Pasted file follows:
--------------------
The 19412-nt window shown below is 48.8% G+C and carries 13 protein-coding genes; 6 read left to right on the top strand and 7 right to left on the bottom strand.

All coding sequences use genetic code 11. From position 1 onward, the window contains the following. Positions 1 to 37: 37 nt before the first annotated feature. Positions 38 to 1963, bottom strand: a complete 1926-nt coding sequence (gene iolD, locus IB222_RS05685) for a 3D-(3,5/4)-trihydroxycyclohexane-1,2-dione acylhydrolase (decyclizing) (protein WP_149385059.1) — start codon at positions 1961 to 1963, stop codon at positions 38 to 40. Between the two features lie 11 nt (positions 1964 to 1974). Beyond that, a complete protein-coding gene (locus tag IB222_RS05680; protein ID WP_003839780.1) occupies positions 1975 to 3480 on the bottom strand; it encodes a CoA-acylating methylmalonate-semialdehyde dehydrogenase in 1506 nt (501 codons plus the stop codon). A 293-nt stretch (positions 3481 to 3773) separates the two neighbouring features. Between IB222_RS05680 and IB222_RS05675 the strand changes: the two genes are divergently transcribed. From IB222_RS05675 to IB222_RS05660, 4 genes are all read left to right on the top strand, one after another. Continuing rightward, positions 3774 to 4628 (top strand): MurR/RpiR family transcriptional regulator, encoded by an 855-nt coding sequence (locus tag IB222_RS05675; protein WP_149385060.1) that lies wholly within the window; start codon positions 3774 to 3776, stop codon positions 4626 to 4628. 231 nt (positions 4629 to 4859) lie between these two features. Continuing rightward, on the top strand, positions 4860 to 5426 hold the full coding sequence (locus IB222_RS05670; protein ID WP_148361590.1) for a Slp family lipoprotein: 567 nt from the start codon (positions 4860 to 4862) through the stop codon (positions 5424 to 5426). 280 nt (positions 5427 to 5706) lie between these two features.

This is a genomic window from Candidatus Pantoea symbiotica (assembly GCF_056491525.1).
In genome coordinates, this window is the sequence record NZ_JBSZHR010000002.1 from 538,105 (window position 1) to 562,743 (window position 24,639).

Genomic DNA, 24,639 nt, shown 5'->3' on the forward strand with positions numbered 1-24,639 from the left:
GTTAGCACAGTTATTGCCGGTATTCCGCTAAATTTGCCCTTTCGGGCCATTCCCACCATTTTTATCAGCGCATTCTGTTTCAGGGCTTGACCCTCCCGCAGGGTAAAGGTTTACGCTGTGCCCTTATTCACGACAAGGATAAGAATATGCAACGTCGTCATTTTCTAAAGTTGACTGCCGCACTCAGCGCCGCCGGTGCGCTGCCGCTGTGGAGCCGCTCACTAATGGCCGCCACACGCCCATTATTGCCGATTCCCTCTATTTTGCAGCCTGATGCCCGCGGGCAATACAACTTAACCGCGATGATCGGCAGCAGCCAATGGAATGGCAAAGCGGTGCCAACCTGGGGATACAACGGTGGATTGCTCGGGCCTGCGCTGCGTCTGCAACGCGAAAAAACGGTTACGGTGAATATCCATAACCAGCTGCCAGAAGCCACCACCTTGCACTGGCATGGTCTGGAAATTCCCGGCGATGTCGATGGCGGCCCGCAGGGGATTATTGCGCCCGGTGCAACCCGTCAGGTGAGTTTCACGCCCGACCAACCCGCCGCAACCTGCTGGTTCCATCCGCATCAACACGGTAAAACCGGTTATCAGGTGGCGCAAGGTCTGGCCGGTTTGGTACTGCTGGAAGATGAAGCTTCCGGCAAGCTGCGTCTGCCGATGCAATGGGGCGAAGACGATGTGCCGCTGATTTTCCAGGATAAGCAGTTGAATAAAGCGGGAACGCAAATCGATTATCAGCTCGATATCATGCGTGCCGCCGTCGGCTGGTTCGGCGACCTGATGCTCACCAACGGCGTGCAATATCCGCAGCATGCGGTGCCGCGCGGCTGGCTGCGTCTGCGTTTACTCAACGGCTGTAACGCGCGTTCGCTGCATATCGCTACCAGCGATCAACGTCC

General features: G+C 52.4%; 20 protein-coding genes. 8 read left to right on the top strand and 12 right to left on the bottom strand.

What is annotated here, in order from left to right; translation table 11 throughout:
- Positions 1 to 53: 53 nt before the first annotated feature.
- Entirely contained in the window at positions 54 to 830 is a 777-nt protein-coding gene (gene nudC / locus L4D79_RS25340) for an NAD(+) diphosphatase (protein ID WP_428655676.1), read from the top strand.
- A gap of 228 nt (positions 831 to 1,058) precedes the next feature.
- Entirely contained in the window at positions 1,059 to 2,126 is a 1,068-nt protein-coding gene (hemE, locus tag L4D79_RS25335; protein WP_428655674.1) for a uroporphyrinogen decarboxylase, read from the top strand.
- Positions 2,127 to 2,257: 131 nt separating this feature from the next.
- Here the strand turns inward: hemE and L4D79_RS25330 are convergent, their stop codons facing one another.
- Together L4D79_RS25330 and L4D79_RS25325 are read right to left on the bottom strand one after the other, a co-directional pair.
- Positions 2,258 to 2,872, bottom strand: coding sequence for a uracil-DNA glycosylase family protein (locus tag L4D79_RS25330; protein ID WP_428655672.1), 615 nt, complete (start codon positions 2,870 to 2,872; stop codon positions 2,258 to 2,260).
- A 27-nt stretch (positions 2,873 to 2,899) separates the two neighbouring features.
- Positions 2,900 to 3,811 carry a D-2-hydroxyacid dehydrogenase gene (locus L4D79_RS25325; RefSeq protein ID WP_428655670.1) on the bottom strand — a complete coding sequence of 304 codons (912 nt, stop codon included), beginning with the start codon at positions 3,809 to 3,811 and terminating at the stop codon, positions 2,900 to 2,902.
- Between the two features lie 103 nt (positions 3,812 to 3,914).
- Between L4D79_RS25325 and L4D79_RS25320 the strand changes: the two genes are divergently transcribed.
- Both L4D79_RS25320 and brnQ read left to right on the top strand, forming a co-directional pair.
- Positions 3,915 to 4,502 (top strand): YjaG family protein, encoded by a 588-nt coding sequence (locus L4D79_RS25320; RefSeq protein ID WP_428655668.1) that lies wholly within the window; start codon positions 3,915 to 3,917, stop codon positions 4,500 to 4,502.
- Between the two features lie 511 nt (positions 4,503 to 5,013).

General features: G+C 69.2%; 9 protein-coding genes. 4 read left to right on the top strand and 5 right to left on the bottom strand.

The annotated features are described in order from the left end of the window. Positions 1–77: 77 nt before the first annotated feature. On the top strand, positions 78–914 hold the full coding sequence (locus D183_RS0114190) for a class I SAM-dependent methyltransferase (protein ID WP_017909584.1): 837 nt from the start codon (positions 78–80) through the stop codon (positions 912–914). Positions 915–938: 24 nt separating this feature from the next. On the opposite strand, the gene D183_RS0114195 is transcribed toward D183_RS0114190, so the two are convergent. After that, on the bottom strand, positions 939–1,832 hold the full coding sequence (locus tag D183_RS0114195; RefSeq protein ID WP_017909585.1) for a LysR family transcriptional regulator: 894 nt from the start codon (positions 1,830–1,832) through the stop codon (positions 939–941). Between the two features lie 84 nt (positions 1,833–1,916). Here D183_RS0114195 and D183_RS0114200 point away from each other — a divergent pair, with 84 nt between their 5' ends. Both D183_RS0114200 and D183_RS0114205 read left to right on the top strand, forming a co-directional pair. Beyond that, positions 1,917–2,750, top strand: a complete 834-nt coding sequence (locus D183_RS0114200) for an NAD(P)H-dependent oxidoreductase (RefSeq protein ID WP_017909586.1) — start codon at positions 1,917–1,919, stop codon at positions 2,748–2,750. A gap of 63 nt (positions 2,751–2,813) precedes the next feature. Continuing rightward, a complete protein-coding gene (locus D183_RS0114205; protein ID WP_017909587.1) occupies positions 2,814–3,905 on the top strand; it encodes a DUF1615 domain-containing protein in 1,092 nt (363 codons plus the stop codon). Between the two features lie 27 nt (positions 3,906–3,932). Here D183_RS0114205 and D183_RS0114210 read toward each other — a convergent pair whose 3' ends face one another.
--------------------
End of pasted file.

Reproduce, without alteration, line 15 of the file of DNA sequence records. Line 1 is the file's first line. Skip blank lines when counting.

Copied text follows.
- Together L4D79_RS25330 and L4D79_RS25325 are read right to left on the bottom strand one after the other, a co-directional pair.